(by Dustin Putman
Nearly four hundred years after William Shakespeare walked the earth, his work remains. Labelled one of the greatest writers of the English language, his 37 plays and 154 sonnets are still devoured and studied and performed the world over. Many of them may now read for modern audiences like lurid soap operas or whimsical fluff, but there is also a poeticism to his Elizabethan prose that cannot be denied. In a vast departure for director of sci-fi spectacle Roland Emmerich (2009's "2012"), period drama "Anonymous" proposes a controversial, much-discussed, fervently-debated theory that puts into question the true authorship of Shakespeare's works. Conjecture though it can only be, the film reimagines that courtier Edward de Vere, 17th Earl of Oxford was the real writer, Shakespeare taking the credit because of de Vere's aristocracy and his alleged affair with Queen Elizabeth, to this day rumored to have been his birth mother. It all sounds very juicy and fascinating, which makes the film's staggering failure all the more a head-scratcher. "Anonymous" is muddled beyond belief, a prestigious-looking debacle of weakly ineffectual screenwriting by John Orloff (2007's "A Mighty Heart"), inane casting that only serves to confuse its time-jumping narrative, and an alienating lack of human connection for characters who, almost to a fault, are physically interchangeable. You know you're in trouble when it takes well over an hour to figure out that the two on-screen figures you've been watching are actually playing the same character forty years apart. Article continues below
The wraparound segment exhibits an attention-grabbing promise the intermediate two hours have none of. In it, a new play has opened on Broadway in New York, circa 2011. Called "Anonymous," it plunders the same subject matter as the film does. What is so special about this opening and closing is Derek Jacobi (2010's "The King's Speech"), standing on a bare stage, delivering a monologue with the grace and command that only a brilliant veteran stage performer can. Had he continued to stand there and weave the tale with nothing but his own words, the film would have been visually spare but enrapturing all the same. The moment the England-set recreation takes over, the picture deflates like a blown-up balloon that hasn't been properly tied at the end.
From this moment on, Emmerich and Orloff whiz back and forth on the same timeline with such incoherent randomness it's as if they're angling—disastrously—for jobs on another "Back to the Future" sequel. All of the treacherous dirty dealings, double-crosses, forbidden love affairs, and backwards 16th-century aristocratic traditions in the world are for naught when a film is cobbled so amateurishly together that one can barely follow what's going on, and why, and to whom. The characters are one-note sticks with faces, said faces looking almost without exception like the same one. With shaggy brown hair and virtually identical mustaches and beards, the men blend together. Only the blonde-haired Rhys Ifans (2010's "Greenberg") and cherub-faced Jamie Campbell Bower (2007's "Sweeney Todd: The Demon Barber of Fleet Street") are decipherable, but even they are done in by a case of inappropriate casting and a juggling of time frames that give no signal whatsoever which one we're in at any given moment. Indeed, it isn't even clear that Ifans and Bower are playing the same person—and the lead role of Edward de Vere, to boot—until well into the lugubrious second half. If they are portraying de Vere forty years apart, as it is led to be believed, then why does the 42-year-old Ifans look 35 while supposedly playing 54, and why is the 22-year-old Bowers playing what one can only assume is a highly sexualized 14? A moment's thought to simple logistics like this crumble the foundation and bring unnecessary perplexity to the proceedings.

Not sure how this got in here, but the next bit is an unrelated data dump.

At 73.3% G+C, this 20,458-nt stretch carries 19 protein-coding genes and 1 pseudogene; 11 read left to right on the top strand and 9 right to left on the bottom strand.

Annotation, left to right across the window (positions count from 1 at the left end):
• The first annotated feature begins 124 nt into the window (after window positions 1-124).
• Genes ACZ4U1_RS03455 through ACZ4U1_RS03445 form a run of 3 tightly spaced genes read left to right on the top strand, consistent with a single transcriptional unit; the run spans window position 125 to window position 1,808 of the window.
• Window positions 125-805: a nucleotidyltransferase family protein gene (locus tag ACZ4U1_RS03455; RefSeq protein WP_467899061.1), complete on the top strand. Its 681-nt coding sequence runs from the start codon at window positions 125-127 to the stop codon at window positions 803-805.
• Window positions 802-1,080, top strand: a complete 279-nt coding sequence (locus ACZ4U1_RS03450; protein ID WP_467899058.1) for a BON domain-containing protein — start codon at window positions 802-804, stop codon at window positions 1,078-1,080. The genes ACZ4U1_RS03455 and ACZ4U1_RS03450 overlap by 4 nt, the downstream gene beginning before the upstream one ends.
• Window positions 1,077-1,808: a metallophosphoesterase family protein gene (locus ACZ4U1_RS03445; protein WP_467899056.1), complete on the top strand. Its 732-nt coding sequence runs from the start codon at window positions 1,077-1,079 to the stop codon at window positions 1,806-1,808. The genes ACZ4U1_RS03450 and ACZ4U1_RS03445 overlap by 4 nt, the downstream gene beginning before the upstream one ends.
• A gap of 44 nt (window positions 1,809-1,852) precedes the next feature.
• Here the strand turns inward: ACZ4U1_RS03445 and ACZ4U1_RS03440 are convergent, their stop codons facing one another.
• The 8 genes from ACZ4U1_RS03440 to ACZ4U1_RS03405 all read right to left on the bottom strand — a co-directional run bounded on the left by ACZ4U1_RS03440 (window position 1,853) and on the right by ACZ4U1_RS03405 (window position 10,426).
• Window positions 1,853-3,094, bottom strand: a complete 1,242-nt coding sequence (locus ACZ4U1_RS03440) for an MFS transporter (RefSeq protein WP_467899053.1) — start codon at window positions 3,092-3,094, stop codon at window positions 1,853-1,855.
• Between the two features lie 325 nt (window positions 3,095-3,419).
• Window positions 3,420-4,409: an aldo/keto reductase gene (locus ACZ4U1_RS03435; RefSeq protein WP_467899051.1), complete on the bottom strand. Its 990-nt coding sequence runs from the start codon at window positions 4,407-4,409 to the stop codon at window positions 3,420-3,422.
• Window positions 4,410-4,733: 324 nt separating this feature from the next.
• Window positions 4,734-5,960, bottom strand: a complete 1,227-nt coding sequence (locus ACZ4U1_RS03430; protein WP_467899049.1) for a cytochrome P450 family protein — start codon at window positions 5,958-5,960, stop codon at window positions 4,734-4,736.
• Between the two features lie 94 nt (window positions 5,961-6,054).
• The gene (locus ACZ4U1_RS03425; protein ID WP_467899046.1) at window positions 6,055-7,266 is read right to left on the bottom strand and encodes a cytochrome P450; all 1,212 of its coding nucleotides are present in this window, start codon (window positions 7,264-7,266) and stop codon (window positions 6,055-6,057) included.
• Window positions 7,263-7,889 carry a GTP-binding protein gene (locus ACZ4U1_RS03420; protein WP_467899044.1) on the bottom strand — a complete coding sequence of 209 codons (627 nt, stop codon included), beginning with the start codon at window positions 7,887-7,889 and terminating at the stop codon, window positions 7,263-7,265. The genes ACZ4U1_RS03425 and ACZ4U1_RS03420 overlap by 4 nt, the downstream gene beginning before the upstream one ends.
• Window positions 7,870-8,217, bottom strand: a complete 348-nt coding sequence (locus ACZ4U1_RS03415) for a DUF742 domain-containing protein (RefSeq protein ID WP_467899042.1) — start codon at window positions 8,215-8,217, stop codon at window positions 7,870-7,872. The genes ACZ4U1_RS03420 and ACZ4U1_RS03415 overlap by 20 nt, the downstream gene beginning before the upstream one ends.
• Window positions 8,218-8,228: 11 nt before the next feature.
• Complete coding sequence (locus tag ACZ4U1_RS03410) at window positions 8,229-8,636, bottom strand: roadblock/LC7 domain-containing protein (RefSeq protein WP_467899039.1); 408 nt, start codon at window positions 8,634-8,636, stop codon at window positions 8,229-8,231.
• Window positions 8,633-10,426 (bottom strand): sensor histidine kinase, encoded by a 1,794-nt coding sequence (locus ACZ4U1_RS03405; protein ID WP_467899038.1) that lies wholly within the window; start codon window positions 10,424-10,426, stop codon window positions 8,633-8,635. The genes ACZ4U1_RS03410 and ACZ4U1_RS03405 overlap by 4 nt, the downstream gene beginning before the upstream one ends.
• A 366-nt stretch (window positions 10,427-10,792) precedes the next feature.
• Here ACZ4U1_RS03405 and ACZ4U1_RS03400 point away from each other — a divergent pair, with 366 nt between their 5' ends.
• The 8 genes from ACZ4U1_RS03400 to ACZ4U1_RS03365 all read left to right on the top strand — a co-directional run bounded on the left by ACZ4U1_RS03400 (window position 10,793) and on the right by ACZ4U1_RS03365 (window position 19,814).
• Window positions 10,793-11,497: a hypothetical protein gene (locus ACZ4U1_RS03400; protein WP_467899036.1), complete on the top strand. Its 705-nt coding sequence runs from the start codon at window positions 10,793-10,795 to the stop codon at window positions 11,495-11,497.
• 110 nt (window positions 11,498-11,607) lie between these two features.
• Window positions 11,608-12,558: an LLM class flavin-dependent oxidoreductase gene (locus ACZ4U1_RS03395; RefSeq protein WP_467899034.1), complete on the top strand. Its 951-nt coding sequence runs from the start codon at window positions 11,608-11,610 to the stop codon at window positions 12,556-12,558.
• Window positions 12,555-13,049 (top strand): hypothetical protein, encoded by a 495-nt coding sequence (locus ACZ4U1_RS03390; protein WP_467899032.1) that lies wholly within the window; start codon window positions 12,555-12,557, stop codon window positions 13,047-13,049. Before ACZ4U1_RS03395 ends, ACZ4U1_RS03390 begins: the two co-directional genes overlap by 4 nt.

Such a shameless hodgepodge is the final cut of "Anonymous" that it proves to be more charade—minus the fun—than provocative "what-if?" The picture hasn't a thing to say about the importance or beauty of Shakespeare's (or is it Edward de Vere's?) work, while all the worthwhile evidence to the all-important authorship question is covered in Derek Jacobi's bookended scenes—the best thing about a film that recalls Uwe Boll by way of more handsome production values. The ensemble brings its all to substandard writing, but again, most of the acting troupe are hurt by the botched job around them. Sadly, this includes a regal, individually affecting Vanessa Redgrave (2010's "Letters to Juliet") as the elderly version of Elizabeth I. Connecting to anyone is largely impossible since the viewer's care and energy are wasted on constantly trying to put together the shoddy round-up of competing subplots and characters. Their attempts are fruitless. Sitting down to watch "Anonymous" roughly equates to the stimulation of witnessing a snail sleep.